View of the Pyramid
|Height||65 metres (213 ft) (ruined); would have been 91.65 metres (301 ft) or 175 cubits|
|Base||144 metres (472 ft) or 275 cubits|
Meidum, Maydum or Maidum (Arabic: ميدوم) is an archaeological site in Lower Egypt. It contains a large pyramid and several mud-brick mastabas. The pyramid was Egypt's first straight-sided one, but it partially collapsed in ancient times. The area is located around 62 miles (100 km) south of modern Cairo.
The pyramid at Meidum is thought to be just the second pyramid built after Djoser's and may have been originally built for Huni, the last pharaoh of the Third Dynasty, and continued by Sneferu. The architect was a successor to the famous Imhotep, the inventor of the stone built pyramid. The collapse of the pyramid is likely due to the modifications made to Imhotep's pyramid design as well as the decisions taken twice during construction to extend the pyramid. Because of its unusual appearance, the pyramid is called el-heram el-kaddaab — (Pseudo Pyramid) in Egyptian Arabic.
The second extension turned the original step pyramid design into a true pyramid by filling in the steps with limestone encasing. While this approach is consistent with the design of the other true pyramids, Meidum was affected by construction errors. Firstly, the outer layer was founded on sand and not on rock, like the inner layers. Secondly, the inner step pyramids had been designed as the final stage. Thus the outer surface was polished and the platforms of the steps were not horizontal, but fell off to the outside. This severely compromised the stability and is likely to have caused the collapse of the Meidum Pyramid in a downpour while the building was still under construction.
Franck Monnier and others believe the pyramid not to have collapsed until the New Kingdom, but there are a number of facts contradicting this theory. The Meidum Pyramid seems never to have been completed. Beginning with Sneferu and to the 12th dynasty all pyramids had a valley temple, which is missing at Meidum. The mortuary temple, which was found under the rubble at the base of the pyramid, apparently never was finished. Walls were only partly polished. Two steles inside, usually bearing the names of the pharaoh, are missing inscriptions. The burial chamber inside the pyramid itself is uncompleted, with raw walls and wooden supports still in place which are usually removed after construction. Affiliated mastabas were never used or completed and none of the usual burials have been found. Finally, the first examinations of the Meidum Pyramid found everything below the surface of the rubble mound fully intact. Stones from the outer cover were stolen only after they were exposed by the excavations. This makes a catastrophic collapse more probable than a gradual one. The collapse of this pyramid during the reign of Sneferu is the likely reason for the change from 54 to 43 degrees of his second pyramid at Dahshur, the Bent Pyramid.
By the time it was investigated by Napoleon's Expedition in 1799 the Meidum Pyramid had its present three steps. It is commonly assumed the pyramid still had five steps in the fifteenth century and was gradually falling further into ruin, because al-Maqrizi described it as looking like a five-stepped mountain, but Mendelssohn claimed this might be the result of a loose translation and al-Makrizi's words would more accurately translate into "five-storied mountain", a description which could even match the present state of the pyramid with four bands of different masonry at the base and a step on top.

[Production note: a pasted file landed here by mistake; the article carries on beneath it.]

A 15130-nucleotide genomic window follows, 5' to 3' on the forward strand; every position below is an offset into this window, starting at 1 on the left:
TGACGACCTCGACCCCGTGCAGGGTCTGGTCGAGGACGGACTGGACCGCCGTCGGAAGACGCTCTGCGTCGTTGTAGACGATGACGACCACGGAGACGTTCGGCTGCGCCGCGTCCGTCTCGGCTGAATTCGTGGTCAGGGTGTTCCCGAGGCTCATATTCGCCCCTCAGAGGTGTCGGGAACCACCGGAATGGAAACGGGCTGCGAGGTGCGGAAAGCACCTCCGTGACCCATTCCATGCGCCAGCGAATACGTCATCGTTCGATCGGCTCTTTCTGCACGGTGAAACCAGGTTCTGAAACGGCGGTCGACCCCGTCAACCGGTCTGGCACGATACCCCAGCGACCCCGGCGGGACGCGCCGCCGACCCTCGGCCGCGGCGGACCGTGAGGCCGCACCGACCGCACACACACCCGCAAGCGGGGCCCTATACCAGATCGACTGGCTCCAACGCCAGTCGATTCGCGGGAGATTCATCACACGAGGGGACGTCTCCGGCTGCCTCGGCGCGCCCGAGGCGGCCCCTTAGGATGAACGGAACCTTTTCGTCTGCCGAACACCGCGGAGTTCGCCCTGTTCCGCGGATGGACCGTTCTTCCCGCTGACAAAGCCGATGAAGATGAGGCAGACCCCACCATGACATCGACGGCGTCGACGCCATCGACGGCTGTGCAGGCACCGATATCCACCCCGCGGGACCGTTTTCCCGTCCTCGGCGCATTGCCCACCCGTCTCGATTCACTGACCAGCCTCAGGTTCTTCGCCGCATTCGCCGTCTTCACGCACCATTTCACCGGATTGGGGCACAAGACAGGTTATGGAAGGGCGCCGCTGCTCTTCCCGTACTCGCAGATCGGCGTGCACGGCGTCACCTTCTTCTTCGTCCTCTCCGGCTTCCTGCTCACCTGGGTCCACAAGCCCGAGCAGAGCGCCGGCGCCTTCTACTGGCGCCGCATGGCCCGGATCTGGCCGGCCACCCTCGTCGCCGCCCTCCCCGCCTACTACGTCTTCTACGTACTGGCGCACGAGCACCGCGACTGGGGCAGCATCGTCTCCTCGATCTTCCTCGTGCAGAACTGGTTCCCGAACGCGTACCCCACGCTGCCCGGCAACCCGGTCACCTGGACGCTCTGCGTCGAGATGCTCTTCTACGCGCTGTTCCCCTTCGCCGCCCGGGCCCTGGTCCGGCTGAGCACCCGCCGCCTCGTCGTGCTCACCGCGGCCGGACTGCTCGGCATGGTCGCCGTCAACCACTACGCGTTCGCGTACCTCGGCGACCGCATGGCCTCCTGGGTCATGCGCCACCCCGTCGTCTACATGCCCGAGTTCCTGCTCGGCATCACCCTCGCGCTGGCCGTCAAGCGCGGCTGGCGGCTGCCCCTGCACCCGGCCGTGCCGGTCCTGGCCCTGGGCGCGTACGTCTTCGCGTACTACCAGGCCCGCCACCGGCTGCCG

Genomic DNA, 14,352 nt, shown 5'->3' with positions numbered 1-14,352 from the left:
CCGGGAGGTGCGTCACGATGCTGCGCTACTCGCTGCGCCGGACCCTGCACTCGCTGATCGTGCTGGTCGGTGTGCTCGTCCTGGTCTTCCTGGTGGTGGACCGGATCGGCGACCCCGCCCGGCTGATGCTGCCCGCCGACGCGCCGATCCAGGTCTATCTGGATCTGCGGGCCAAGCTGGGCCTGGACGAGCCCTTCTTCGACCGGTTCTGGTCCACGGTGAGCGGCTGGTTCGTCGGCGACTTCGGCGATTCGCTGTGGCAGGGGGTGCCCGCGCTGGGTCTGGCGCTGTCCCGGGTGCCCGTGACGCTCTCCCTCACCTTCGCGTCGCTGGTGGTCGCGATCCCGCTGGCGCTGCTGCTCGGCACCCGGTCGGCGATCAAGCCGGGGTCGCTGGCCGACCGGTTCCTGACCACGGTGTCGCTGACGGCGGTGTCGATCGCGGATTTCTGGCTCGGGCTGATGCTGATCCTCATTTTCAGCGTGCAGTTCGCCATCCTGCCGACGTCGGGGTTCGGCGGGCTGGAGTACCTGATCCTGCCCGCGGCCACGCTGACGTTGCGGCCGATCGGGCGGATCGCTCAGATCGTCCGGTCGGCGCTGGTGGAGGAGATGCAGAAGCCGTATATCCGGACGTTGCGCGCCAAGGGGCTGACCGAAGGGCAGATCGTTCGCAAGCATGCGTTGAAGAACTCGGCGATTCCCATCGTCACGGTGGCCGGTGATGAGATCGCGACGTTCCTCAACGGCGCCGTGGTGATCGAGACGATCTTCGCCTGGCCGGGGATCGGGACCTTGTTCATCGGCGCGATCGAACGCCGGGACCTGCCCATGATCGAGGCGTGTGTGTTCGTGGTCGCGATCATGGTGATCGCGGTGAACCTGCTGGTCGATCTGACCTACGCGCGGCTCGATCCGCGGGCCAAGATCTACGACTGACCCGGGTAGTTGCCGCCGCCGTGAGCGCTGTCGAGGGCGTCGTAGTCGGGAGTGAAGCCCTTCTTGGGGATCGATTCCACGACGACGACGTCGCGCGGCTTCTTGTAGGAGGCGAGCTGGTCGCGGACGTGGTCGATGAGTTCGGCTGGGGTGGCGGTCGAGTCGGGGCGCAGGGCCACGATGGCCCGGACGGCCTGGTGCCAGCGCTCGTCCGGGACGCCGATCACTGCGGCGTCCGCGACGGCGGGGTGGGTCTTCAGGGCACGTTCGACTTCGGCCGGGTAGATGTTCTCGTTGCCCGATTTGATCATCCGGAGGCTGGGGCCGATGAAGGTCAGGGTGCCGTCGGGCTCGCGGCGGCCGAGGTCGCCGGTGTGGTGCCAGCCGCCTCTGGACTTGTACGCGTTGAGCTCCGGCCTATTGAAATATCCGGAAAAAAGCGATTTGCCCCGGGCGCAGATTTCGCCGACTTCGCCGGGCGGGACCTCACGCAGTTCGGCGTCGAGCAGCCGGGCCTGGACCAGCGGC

The Meidum Pyramid was excavated by John Shae Perring in 1837, Lepsius in 1843 and then by Flinders Petrie later in the nineteenth century, who located the mortuary temple, facing to the east. In 1920 Ludwig Borchardt studied the area further, followed by Alan Rowe in 1928 and then Ali el-Kholi in the 1970s.
In its ruined state, the structure is 213 feet (65 meters) high, and its entrance is aligned north-south, with the entrance in the north, 66 feet (20 meters) above present ground level. The steep descending passage 57 feet (17 meters) long leads to a horizontal passage, just below the original ground level, that then leads to a vertical shaft 10 feet (3.0 meters) high that leads to the corbelled burial chamber itself. The chamber is unlikely to have been used for any burial.
Flinders Petrie was the first Egyptologist to establish the facts of its original design dimensions and proportions. In its final form it was 1100 cubits of 0.523 m around by 175 Cubits high, thus showing the same proportions as the Great Pyramid at Giza, and therefore the same circular symbolism. Petrie wrote in the 1892 excavation report  that "We see then that there is an exactly analogous theory for the dimensions of Medum[sic] to that of the Great Pyramid; in each the approximate ratio of 7:44 is adopted, as referred to the radius and circle ..." These proportions equated to the four outer faces sloping in by precisely 51.842° or 51°50'35", which would have been understood and expressed by the Ancient Egyptians as a seked slope of 51⁄2 palms.
Located nearby is a mastaba of an unknown noble, the burial chamber of which can be entered via a robber's tunnel. This tunnel is steep, extremely narrow and confined. Once traversed however, the chamber and hallway are relatively spacious, and contain the first example of a red granite sarcophagus known in antiquity. Another mastaba is the Mastaba of Nefermaat, the son of the Fourth Dynasty founder Pharaoh Sneferu.
Media related to Meidum at Wikimedia Commons
Pyramid of Djoser
| World's tallest structure
c. 2610 BC – 2600 BC